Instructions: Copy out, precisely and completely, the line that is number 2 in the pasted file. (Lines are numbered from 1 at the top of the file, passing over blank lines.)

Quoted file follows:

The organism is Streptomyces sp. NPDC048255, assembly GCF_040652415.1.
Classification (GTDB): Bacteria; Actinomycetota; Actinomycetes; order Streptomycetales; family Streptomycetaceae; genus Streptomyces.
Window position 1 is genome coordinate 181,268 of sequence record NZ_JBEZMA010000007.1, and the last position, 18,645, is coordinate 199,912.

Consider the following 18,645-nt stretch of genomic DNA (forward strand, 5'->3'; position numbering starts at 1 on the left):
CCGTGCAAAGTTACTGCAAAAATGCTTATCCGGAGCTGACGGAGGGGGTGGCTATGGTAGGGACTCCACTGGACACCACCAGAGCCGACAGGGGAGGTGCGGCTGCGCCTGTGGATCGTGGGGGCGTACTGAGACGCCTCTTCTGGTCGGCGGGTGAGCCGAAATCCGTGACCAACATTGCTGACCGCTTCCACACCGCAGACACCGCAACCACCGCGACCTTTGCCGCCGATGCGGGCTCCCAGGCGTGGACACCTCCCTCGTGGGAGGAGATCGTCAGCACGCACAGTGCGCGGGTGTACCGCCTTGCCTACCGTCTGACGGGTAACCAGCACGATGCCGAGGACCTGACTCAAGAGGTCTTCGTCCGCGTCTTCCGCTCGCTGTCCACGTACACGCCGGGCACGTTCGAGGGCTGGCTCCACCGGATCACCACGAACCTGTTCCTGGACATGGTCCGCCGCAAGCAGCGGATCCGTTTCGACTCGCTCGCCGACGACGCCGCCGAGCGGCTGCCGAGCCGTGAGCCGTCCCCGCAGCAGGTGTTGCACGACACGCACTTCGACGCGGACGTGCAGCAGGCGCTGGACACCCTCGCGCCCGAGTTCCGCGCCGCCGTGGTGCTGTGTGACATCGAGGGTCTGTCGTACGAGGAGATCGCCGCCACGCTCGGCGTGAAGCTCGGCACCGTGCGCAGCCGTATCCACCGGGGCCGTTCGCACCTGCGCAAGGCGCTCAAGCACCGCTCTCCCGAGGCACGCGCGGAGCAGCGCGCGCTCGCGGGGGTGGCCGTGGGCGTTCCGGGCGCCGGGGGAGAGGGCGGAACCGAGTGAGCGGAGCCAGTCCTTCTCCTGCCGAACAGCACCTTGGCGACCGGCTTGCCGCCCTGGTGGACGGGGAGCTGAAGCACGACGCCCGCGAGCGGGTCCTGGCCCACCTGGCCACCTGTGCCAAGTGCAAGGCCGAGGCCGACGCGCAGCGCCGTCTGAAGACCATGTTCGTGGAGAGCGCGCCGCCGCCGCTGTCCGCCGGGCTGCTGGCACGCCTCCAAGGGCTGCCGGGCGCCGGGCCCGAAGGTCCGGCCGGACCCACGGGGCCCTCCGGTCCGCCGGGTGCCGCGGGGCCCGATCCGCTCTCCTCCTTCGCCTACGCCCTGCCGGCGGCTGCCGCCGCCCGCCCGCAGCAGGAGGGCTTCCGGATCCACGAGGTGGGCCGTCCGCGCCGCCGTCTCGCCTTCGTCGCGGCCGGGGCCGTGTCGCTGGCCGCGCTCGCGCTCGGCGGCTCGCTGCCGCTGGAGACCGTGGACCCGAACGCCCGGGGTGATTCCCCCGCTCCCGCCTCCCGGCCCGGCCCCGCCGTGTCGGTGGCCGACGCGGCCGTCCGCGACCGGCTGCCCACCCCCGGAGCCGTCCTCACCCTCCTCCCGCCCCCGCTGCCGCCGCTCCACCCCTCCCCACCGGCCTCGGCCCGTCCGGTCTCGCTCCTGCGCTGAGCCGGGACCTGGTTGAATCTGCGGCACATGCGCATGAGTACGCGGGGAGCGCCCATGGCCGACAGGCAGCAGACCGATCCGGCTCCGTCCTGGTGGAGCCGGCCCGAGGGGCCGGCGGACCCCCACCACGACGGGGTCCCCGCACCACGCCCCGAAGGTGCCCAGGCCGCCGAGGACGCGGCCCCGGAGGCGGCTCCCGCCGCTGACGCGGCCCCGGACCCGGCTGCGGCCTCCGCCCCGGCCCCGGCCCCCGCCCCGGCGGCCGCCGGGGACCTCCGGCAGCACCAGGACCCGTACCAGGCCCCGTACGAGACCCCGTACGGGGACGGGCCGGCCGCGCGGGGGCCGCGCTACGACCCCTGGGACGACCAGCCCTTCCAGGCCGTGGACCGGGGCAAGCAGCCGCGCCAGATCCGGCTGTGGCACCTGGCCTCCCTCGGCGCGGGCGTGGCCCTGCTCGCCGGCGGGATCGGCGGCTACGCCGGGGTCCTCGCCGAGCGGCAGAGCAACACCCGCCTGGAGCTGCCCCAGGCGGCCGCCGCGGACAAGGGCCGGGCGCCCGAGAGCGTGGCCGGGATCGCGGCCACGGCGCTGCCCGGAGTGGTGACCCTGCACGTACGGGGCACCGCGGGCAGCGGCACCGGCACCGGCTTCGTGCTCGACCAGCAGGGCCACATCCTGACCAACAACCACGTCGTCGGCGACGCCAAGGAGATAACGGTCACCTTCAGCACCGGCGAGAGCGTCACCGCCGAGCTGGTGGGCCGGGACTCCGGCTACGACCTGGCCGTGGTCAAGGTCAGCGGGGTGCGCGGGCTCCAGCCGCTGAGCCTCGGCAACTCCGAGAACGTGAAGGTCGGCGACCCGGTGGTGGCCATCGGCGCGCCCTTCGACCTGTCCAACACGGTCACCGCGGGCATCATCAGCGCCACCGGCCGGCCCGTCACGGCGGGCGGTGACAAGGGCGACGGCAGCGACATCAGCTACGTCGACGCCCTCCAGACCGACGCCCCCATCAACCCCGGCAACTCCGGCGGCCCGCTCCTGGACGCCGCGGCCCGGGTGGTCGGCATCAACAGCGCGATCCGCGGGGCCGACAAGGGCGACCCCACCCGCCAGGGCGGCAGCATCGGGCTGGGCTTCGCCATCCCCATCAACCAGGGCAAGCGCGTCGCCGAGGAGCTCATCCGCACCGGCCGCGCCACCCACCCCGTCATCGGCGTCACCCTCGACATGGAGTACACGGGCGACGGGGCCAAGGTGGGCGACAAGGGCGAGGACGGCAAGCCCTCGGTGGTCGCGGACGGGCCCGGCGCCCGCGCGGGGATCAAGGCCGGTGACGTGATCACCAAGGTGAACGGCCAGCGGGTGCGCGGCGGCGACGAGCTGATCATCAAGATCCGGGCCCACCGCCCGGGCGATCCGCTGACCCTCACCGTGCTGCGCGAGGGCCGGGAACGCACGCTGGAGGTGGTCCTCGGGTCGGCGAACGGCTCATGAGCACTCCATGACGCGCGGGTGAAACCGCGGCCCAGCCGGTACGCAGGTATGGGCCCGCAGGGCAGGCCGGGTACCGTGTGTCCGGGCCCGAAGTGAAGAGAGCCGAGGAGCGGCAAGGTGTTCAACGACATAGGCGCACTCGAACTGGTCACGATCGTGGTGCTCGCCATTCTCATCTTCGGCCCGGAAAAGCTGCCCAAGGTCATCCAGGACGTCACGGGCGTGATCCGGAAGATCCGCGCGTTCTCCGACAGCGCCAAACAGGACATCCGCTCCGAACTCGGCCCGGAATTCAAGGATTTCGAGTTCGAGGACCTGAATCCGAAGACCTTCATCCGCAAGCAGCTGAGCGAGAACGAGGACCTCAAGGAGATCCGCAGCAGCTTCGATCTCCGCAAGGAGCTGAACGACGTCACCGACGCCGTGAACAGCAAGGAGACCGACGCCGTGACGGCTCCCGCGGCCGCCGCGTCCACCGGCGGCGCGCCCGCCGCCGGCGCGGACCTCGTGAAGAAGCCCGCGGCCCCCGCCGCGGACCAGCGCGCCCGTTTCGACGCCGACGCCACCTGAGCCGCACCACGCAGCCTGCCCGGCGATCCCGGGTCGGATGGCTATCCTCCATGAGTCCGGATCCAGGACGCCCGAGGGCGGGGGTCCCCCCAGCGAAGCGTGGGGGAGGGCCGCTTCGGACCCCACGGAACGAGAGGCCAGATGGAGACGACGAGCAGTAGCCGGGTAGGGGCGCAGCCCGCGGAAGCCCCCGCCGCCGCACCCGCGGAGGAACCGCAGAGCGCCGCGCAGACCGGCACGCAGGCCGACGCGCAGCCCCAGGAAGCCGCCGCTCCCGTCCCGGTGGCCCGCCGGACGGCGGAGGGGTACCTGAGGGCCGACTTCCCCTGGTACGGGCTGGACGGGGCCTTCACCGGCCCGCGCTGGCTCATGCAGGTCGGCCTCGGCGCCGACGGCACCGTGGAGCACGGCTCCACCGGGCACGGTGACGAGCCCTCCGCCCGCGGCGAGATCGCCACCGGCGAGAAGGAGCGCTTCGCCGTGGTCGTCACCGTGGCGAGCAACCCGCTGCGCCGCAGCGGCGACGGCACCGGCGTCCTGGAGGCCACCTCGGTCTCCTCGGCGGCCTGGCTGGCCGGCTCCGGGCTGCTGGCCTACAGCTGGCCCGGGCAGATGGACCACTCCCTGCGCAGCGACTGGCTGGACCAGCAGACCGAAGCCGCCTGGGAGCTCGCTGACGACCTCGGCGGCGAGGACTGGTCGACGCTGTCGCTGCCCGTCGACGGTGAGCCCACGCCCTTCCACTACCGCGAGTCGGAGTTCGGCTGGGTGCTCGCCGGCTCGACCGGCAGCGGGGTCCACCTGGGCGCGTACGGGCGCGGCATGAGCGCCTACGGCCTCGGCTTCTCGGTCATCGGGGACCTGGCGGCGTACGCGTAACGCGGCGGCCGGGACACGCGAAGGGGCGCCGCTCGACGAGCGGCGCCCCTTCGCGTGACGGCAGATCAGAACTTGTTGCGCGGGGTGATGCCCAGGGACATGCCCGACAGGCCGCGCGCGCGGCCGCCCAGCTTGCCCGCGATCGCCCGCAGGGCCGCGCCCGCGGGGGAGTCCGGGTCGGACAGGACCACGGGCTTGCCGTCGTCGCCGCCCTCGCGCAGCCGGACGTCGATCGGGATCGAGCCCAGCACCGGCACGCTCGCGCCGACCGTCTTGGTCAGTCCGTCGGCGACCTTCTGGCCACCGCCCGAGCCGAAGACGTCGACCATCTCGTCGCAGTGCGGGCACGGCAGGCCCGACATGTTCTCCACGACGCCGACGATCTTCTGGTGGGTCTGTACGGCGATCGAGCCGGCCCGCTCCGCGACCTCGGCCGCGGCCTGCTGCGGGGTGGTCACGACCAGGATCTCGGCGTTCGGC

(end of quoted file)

Classification (GTDB): Bacteria; Actinomycetota; Actinomycetes; order Streptomycetales; family Streptomycetaceae; genus Streptomyces.